A
The Verge
Andrew WebsterSep 24
Get ready for some Netflix news.

At 1PM ET today Netflix is streaming its second annual Tudum event, where you can expect to hear news about and see trailers from its biggest franchises, including The Witcher and Bridgerton. I’ll be covering the event live alongside my colleague Charles Pulliam-Moore, and you can also watch along at the link below. There will be lots of expected names during the stream, but I have my fingers crossed for a new season of Hemlock Grove.


A
Andrew WebsterSep 24
Looking for something to do this weekend?

Why not hang out on the couch playing video games and watching TV. It’s a good time for it, with intriguing recent releases like Return to Monkey Island, Session: Skate Sim, and the Star Wars spinoff Andor. Or you could check out some of the new anime on Netflix, including Thermae Romae Novae (pictured below), which is my personal favorite time-traveling story about bathing.


A screenshot from the Netflix anime Thermae Romae Novae.
Thermae Romae Novae.
Image: Netflix
J
Twitter
Jay PetersSep 23
Twitch’s creators SVP is leaving the company.

Constance Knight, Twitch’s senior vice president of global creators, is leaving for a new opportunity, according to Bloomberg’s Cecilia D’Anastasio. Knight shared her departure with staff on the same day Twitch announced impending cuts to how much its biggest streamers will earn from subscriptions.


T
Twitter
Tom WarrenSep 23
Has the Windows 11 2022 Update made your gaming PC stutter?

Nvidia GPU owners have been complaining of stuttering and poor frame rates with the latest Windows 11 update, but thankfully there’s a fix. Nvidia has identified an issue with its GeForce Experience overlay and the Windows 11 2022 Update (22H2). A fix is available in beta from Nvidia’s website.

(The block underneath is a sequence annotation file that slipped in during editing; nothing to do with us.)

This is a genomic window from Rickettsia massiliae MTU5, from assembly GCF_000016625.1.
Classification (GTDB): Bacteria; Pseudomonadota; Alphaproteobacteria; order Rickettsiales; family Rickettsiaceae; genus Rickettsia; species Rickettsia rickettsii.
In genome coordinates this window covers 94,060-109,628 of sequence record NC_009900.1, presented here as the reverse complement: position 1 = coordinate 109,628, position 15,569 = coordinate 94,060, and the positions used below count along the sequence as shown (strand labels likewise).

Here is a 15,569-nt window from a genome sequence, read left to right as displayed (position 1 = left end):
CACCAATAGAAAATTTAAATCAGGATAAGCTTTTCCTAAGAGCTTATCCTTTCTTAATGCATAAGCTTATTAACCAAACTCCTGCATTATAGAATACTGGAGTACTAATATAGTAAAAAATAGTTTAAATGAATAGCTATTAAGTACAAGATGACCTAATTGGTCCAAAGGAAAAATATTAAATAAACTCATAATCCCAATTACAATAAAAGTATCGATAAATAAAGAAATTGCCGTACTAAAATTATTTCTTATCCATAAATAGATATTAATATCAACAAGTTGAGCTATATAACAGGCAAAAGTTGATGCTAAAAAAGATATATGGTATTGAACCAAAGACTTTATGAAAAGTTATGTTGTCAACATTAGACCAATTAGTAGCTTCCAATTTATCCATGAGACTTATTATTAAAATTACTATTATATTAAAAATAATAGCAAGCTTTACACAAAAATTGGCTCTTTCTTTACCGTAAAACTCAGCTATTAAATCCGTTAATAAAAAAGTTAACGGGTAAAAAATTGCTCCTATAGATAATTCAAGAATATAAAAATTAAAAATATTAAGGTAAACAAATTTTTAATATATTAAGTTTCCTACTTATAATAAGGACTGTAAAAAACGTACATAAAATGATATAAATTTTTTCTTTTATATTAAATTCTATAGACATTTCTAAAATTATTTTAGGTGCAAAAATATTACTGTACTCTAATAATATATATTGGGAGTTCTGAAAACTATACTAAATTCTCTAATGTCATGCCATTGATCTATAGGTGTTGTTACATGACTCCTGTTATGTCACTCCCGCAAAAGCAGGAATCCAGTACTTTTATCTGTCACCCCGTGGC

A
External Link
If you’re using crash detection on the iPhone 14, invest in a really good phone mount.

Motorcycle owner Douglas Sonders has a cautionary tale in Jalopnik today about the iPhone 14’s new crash detection feature. He was riding his LiveWire One motorcycle down the West Side Highway at about 60 mph when he hit a bump, causing his iPhone 14 Pro Max to fly off its handlebar mount. Soon after, his girlfriend and parents received text messages that he had been in a horrible accident, causing several hours of panic. The phone even called the police, all because it fell off the handlebars. All thanks to crash detection.

Riding a motorcycle is very dangerous, and the last thing anyone needs is to think their loved one was in a horrible crash when they weren’t. This is obviously an edge case, but it makes me wonder what other sort of false positives we see as more phones adopt this technology.


A
External Link
Ford is running out of its own Blue Oval badges.

Running out of semiconductors is one thing, but running out of your own iconic nameplates is just downright brutal. The Wall Street Journal reports badge and nameplate shortages are impacting the automaker's popular F-series pickup lineup, delaying deliveries and causing general chaos.

Some executives are even proposing a 3D printing workaround, but they didn’t feel like the substitutes would clear the bar. All in all, it's been a dreadful summer of supply chain setbacks for Ford, leading the company to reorganize its org chart to bring some sort of relief.